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Bioethics in a Pandemic: Laying the Foundation for the Draft Framework for Equitable Allocation of a COVID-19 Vaccine

With the release of the Draft Preliminary Framework for Equitable Allocation of COVID-19 Vaccine (the “Draft Framework”) on Tuesday and only a matter of days to provide comments, our next posts in the Bioethics in a Pandemic series will focus on the major sections of the Draft Framework.  This post will summarize the lessons learned from past vaccine allocation efforts that the committee used to develop the Draft Framework.  Subsequent posts will focus on:

  • The key provisions of the Draft Framework; and
  • The application of the Draft Framework in various scenarios.

As we discussed in past posts, the CDC and NIH sponsored an ad hoc committee of the National Academies to develop “an overarching framework for vaccine allocation to assist policy makers in…planning for equitable allocation of vaccines” for COVID-19. The committee began by analyzing the allocation and distribution methods used in the H1N1 and Ebola pandemics to identify the following key lessons learned:

  • Leverage relationships with professional medical societies and other key downstream stakeholders from the outset.
  • When cost, insurance, and other policies create barriers, consider the issue of rationing at the state, local, and practice levels.
  • Develop effective systems for tracking distribution.
  • Ensure that ancillary supply distribution is timely and appropriate.
  • “Under-promise and over-deliver” in planning and communication efforts.
  • Ensure up-to-date information on vaccine production, inventory, and projections via stronger and more formal partnerships between federal entities and vaccine producers.
  • Plan for a range of vaccine supply scenarios.
  • Continue to use the Vaccines for Children program infrastructure as a basis for emergency vaccination distribution programs; consider something similar for adults.
  • Deploy limited vaccine supplies equitably and transparently using pre-established, evidence-based criteria to prioritize allocation.
  • Promote global regulatory harmonization and standardization in vaccine development to improve speed, flexibility, and efficiency.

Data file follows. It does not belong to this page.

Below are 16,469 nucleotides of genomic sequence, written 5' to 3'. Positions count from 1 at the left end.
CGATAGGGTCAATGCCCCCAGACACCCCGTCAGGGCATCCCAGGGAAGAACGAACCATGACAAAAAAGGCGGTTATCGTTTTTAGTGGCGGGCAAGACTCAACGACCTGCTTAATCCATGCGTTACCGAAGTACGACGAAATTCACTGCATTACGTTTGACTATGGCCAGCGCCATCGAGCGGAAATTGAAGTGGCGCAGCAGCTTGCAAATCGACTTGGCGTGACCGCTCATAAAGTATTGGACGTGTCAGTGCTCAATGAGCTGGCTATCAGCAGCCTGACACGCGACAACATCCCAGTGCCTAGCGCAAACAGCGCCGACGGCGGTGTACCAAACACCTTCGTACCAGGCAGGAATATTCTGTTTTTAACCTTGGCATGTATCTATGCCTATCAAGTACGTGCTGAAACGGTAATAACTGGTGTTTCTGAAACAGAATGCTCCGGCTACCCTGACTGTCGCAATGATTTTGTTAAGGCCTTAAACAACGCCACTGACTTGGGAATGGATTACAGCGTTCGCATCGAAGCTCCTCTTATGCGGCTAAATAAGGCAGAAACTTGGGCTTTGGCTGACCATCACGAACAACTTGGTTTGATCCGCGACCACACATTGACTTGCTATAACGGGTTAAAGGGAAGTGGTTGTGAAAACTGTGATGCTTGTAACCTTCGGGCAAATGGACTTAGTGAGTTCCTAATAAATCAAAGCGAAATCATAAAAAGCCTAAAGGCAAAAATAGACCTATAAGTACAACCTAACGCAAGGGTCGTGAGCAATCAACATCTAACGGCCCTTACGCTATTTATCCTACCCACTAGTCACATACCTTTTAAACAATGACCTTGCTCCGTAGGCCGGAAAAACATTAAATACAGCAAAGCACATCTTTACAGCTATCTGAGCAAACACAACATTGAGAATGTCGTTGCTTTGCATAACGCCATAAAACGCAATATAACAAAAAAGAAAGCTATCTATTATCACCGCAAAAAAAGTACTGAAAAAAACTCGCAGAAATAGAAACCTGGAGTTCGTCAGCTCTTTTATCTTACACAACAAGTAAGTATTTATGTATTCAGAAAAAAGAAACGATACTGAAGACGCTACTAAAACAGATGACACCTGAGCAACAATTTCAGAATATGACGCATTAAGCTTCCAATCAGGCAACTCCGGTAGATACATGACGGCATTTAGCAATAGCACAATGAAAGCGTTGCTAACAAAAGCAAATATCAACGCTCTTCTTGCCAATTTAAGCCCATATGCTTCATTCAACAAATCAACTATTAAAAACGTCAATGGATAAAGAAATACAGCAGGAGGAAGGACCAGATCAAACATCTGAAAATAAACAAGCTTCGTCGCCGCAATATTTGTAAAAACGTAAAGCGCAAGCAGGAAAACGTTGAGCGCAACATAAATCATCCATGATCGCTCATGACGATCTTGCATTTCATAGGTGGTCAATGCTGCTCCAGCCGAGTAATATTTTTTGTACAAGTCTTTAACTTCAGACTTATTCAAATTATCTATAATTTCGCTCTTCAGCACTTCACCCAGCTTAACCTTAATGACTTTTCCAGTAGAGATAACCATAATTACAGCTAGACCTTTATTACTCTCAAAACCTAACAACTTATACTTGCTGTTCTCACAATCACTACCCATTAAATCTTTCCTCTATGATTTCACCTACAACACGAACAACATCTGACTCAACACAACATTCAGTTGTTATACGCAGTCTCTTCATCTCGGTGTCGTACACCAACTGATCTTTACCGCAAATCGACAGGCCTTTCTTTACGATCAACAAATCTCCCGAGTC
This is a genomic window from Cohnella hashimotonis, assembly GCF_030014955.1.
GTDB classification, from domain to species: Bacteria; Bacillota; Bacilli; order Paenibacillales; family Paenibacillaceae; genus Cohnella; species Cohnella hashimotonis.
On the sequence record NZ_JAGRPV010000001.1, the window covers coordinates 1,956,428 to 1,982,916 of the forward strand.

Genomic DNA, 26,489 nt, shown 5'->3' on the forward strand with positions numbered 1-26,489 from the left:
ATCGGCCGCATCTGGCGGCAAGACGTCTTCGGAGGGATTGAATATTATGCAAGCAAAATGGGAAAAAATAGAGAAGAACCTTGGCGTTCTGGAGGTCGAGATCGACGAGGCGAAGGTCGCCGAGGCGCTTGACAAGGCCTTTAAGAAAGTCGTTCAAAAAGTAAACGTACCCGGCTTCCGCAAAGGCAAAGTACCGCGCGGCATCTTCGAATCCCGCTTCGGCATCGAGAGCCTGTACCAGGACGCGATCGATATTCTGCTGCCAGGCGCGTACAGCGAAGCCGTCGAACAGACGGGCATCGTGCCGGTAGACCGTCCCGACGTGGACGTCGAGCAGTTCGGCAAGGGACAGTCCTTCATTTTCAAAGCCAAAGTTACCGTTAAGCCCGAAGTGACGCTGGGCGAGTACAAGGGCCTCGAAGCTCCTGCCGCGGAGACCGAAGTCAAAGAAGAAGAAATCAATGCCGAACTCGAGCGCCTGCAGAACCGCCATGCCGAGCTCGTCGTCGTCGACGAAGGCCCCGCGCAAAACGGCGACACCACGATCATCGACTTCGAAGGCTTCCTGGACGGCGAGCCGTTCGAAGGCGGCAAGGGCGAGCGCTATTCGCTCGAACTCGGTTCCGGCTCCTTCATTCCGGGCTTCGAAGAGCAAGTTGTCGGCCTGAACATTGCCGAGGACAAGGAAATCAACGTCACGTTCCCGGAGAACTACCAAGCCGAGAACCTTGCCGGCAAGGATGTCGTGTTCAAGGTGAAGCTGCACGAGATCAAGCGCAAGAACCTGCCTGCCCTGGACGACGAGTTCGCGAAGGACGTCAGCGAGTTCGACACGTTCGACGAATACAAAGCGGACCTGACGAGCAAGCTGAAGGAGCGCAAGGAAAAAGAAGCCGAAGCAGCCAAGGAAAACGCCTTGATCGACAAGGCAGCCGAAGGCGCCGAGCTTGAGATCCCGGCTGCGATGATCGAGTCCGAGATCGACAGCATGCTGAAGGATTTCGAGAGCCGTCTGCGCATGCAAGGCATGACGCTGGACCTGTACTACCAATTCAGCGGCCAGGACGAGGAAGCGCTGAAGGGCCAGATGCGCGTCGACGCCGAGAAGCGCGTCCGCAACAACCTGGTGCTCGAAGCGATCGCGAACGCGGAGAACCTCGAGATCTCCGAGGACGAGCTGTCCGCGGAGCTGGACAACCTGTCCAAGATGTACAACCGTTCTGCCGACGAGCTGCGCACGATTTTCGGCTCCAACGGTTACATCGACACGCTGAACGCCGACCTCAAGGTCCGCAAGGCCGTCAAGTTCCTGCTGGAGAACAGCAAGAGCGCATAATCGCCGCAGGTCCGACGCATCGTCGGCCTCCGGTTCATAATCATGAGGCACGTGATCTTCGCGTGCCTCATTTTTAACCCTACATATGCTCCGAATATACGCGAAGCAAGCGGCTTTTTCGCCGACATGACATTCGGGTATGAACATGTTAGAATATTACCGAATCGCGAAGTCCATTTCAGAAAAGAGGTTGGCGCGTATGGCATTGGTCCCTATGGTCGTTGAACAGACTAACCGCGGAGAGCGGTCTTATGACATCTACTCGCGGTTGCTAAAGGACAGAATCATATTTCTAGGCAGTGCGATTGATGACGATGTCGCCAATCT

• Use consistent, respectful, accurate communication to earn, secure, and maintain trust.

More notably, the committee also considered many current ethical frameworks developed for allocating scarce COVID-19 resources, including Remdesivir, ventilators, and vaccines (when available). The committee reviewed several states' frameworks for distribution of inpatient medications, as well as frameworks published in national journals and by the World Health Organization. It also considered Johns Hopkins University’s Interim Framework for COVID-19 Vaccine Allocation, which we discussed earlier this week.   

With the exception of certain state frameworks that recommend Remdesivir be allocated on a first-come, first-served basis, many of the ethical frameworks start with the principle of maximizing benefit while respecting fairness and addressing disparities. These frameworks acknowledge that COVID-19 is disproportionately impacting racial and ethnic minority communities and that allocation strategies must address these disparities.  

Many of these current frameworks for allocating COVID-19 products also stress the importance of transparency, flexibility, and promoting trust among the community.  This entails using transparent criteria for allocating treatment and vaccines (as they become available) and monitoring the effectiveness and safety of such treatments and vaccines in real time to revise recommendations. 

Building on these lessons learned, the committee developed its decision-making framework, which we will highlight in our next post.

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Bridgette advises health care providers, ACOs, health plans, PBMs, and laboratories on regulatory, fraud and abuse, and business planning matters, applying her experience in health system administration and ethics in health care to her health law practice.
Lauren advises pharmacies, PBMs, managed care organizations, and other payors on transactional, regulatory, and fraud and abuse matters, drawing upon her experience working for the Federal Coordinated Health Care Office.